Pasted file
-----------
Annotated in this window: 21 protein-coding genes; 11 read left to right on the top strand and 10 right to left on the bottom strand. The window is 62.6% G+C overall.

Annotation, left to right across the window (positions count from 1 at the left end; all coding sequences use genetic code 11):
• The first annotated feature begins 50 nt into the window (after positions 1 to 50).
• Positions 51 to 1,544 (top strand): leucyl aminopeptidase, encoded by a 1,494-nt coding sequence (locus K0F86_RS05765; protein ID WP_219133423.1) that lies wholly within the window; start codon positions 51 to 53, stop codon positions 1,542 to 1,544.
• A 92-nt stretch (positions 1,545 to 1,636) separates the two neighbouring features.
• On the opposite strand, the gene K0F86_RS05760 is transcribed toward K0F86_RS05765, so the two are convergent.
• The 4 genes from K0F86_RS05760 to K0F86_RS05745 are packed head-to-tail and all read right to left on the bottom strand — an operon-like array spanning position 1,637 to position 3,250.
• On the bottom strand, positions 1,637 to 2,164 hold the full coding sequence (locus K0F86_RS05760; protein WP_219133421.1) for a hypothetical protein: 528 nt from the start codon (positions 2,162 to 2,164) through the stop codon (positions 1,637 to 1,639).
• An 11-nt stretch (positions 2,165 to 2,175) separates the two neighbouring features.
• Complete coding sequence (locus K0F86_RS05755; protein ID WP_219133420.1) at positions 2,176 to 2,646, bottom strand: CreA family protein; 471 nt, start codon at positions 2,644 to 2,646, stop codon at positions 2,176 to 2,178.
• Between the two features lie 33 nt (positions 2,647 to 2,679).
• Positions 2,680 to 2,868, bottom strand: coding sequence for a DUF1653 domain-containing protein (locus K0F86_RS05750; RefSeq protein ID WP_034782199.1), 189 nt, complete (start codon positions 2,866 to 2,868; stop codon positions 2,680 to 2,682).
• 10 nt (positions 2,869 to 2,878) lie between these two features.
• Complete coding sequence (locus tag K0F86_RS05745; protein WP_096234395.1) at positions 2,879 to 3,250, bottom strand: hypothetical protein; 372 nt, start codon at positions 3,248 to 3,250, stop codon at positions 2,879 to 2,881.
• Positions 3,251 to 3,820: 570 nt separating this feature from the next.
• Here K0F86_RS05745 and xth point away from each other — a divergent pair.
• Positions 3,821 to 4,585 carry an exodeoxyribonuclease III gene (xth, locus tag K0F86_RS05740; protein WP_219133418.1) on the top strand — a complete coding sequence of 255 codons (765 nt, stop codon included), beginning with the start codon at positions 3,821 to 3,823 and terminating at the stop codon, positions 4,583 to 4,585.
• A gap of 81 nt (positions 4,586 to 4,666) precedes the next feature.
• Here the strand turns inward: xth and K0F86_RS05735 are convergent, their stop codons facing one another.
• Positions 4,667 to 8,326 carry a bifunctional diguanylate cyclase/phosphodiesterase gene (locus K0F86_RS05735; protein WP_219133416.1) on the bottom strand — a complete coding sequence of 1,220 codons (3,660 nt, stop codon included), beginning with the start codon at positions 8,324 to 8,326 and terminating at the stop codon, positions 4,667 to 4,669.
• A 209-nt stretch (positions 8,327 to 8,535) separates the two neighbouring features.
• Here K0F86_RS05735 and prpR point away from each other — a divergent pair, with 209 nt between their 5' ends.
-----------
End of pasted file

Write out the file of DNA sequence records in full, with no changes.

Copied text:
Annotated in this window: 21 protein-coding genes; 11 read left to right on the top strand and 10 right to left on the bottom strand. The window is 62.6% G+C overall.

Annotation, left to right across the window (positions count from 1 at the left end; all coding sequences use genetic code 11):
• The first annotated feature begins 50 nt into the window (after positions 1 to 50).
• Positions 51 to 1,544 (top strand): leucyl aminopeptidase, encoded by a 1,494-nt coding sequence (locus K0F86_RS05765; protein ID WP_219133423.1) that lies wholly within the window; start codon positions 51 to 53, stop codon positions 1,542 to 1,544.
• A 92-nt stretch (positions 1,545 to 1,636) separates the two neighbouring features.
• On the opposite strand, the gene K0F86_RS05760 is transcribed toward K0F86_RS05765, so the two are convergent.
• The 4 genes from K0F86_RS05760 to K0F86_RS05745 are packed head-to-tail and all read right to left on the bottom strand — an operon-like array spanning position 1,637 to position 3,250.
• On the bottom strand, positions 1,637 to 2,164 hold the full coding sequence (locus K0F86_RS05760; protein WP_219133421.1) for a hypothetical protein: 528 nt from the start codon (positions 2,162 to 2,164) through the stop codon (positions 1,637 to 1,639).
• An 11-nt stretch (positions 2,165 to 2,175) separates the two neighbouring features.
• Complete coding sequence (locus K0F86_RS05755; protein ID WP_219133420.1) at positions 2,176 to 2,646, bottom strand: CreA family protein; 471 nt, start codon at positions 2,644 to 2,646, stop codon at positions 2,176 to 2,178.
• Between the two features lie 33 nt (positions 2,647 to 2,679).
• Positions 2,680 to 2,868, bottom strand: coding sequence for a DUF1653 domain-containing protein (locus K0F86_RS05750; RefSeq protein ID WP_034782199.1), 189 nt, complete (start codon positions 2,866 to 2,868; stop codon positions 2,680 to 2,682).
• 10 nt (positions 2,869 to 2,878) lie between these two features.
• Complete coding sequence (locus tag K0F86_RS05745; protein WP_096234395.1) at positions 2,879 to 3,250, bottom strand: hypothetical protein; 372 nt, start codon at positions 3,248 to 3,250, stop codon at positions 2,879 to 2,881.
• Positions 3,251 to 3,820: 570 nt separating this feature from the next.
• Here K0F86_RS05745 and xth point away from each other — a divergent pair.
• Positions 3,821 to 4,585 carry an exodeoxyribonuclease III gene (xth, locus tag K0F86_RS05740; protein WP_219133418.1) on the top strand — a complete coding sequence of 255 codons (765 nt, stop codon included), beginning with the start codon at positions 3,821 to 3,823 and terminating at the stop codon, positions 4,583 to 4,585.
• A gap of 81 nt (positions 4,586 to 4,666) precedes the next feature.
• Here the strand turns inward: xth and K0F86_RS05735 are convergent, their stop codons facing one another.
• Positions 4,667 to 8,326 carry a bifunctional diguanylate cyclase/phosphodiesterase gene (locus K0F86_RS05735; protein WP_219133416.1) on the bottom strand — a complete coding sequence of 1,220 codons (3,660 nt, stop codon included), beginning with the start codon at positions 8,324 to 8,326 and terminating at the stop codon, positions 4,667 to 4,669.
• A 209-nt stretch (positions 8,327 to 8,535) separates the two neighbouring features.
• Here K0F86_RS05735 and prpR point away from each other — a divergent pair, with 209 nt between their 5' ends.